The conundrum of connection

04 May 2014

After watching a video about social media killing social connections, I have realized quite a couple of things. Here's the cipher.

We are living in the Internet age: the era of mobile technology, immersive video games, and ever-changing
status updates on our social media profiles. We see and experience life like we have never experienced before: literal gigabytes of information that can be accessed by a quick click of the Search button. The average modern smartphone is more powerful than the entire console used to send a man to the moon.

I think the internet makes it harder for
us to be happy.
But, I acquiesce, that this ease of information we have is the reason why people are feeling more and more lonely every day. I think it is because they see the entire world and then look scornfully at themselves in their current state. Whoever haven't browsed profiles at a dating website, and asked themselves, "Why do all the attractive people have to be so far away from me?"

This desire to be in close proximity with attractive people leads to a feeling of loneliness, a creeping sense of depression, a persistent thought that everyone in their city is unattractive compared to the supermodels and pop stars and swooners who live hundreds of miles away.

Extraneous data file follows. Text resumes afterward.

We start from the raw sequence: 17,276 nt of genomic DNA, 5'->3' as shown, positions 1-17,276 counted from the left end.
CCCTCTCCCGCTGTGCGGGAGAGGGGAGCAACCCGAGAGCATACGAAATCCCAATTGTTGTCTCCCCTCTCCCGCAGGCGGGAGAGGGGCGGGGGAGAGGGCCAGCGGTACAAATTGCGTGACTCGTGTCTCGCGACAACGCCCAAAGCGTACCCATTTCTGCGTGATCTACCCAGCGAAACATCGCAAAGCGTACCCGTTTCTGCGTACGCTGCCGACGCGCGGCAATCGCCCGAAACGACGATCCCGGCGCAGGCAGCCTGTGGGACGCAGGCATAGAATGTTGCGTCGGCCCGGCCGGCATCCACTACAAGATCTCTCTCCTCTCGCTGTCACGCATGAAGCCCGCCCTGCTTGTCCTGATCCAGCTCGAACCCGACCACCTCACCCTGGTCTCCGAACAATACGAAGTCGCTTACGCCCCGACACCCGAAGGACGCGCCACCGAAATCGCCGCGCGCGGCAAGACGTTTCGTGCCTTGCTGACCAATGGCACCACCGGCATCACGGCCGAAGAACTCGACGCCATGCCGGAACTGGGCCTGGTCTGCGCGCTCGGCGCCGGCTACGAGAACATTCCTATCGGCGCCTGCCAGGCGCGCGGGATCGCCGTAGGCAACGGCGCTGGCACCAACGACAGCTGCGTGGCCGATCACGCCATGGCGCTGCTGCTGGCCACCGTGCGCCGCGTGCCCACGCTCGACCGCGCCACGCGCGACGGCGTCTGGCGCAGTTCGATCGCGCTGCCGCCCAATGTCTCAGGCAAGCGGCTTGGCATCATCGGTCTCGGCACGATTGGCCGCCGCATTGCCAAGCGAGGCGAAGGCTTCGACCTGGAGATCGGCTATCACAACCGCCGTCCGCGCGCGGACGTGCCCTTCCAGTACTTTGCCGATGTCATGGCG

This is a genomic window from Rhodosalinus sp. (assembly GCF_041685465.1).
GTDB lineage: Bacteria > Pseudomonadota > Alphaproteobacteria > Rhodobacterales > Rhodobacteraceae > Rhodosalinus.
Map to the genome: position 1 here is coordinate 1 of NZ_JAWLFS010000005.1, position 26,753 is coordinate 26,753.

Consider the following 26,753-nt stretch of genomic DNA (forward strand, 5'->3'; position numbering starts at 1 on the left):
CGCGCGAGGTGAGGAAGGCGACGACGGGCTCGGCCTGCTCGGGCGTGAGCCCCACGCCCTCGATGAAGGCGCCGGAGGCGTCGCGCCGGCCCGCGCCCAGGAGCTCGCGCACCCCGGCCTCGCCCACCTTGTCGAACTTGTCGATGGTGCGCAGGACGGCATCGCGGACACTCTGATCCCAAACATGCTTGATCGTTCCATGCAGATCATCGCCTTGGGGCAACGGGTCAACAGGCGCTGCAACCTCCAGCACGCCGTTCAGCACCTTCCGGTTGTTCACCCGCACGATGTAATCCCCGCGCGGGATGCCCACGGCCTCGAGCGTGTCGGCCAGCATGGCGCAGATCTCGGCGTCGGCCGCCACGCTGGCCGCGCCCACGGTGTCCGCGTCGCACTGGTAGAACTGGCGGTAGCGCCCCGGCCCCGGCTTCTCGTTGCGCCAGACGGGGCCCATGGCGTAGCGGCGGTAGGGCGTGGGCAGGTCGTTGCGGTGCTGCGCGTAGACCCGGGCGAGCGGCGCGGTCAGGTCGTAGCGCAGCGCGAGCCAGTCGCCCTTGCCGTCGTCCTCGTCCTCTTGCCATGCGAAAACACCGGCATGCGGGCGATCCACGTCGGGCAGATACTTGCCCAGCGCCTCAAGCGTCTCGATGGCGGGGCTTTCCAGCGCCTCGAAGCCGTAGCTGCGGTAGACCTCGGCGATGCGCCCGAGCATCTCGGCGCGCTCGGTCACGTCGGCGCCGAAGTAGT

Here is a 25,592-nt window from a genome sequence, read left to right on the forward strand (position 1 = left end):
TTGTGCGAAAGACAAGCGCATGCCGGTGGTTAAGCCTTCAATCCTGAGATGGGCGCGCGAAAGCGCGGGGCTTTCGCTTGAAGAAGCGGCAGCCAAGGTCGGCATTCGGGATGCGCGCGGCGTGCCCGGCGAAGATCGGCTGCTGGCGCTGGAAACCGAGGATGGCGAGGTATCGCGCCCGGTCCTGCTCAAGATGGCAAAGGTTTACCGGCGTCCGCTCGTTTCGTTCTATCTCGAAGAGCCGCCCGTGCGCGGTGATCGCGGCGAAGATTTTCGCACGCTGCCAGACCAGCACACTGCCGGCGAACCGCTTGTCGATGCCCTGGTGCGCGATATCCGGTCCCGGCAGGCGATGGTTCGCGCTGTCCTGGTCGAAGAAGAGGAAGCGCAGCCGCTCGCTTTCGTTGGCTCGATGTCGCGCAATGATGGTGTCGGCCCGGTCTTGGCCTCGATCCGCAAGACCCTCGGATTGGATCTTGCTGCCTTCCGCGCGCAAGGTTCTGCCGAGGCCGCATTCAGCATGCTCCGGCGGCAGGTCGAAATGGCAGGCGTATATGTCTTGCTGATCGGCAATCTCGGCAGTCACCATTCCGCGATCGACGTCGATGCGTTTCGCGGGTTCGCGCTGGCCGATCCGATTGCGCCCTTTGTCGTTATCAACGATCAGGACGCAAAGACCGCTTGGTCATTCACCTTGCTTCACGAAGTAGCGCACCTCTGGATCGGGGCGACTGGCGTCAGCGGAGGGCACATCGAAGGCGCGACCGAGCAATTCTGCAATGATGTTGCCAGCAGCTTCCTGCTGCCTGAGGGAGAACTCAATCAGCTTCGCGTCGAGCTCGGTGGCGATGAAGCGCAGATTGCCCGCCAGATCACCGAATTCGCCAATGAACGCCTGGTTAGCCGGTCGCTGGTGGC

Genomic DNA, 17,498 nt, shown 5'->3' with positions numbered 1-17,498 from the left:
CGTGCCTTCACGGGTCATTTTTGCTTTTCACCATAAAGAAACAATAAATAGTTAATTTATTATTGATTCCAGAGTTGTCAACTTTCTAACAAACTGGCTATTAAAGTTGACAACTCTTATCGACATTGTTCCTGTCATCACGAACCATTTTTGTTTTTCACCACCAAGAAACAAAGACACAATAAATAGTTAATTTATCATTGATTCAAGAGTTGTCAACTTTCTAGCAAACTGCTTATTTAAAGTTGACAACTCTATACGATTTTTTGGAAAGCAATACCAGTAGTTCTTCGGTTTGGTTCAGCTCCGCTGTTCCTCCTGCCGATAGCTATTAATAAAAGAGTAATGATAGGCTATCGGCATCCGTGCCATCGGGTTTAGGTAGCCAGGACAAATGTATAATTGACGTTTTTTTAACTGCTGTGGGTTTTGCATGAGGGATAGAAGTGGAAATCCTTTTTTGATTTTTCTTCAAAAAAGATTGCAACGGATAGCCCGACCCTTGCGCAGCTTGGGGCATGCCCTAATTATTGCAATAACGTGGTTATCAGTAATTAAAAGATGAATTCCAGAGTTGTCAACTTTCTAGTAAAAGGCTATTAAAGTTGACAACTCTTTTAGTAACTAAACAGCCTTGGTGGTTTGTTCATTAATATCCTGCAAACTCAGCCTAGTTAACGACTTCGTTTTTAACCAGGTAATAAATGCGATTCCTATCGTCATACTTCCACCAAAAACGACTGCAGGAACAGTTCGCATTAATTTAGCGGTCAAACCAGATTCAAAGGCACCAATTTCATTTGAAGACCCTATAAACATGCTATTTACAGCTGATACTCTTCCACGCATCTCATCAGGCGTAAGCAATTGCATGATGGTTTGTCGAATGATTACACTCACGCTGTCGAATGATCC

However, this global view of the world blinds the person's eyes to the personal connections he makes. He does not see the attractive lady sitting on a park bench, the adorable puppy who gleefully fetches a thrown stick, the supportive friends he goes out with on a weekend night. He fails to savor these little moments that should build him up and instead longs for the caress of the "perfect one": he so much aspires to get to Oz without stopping to admire the majesty of the yellow road he's travelling on.

He looks at the majestic stars through a telescope but he does not see the chair holding him up.

The person should then realize that he is not alone in the world: he is just alone on the internet.

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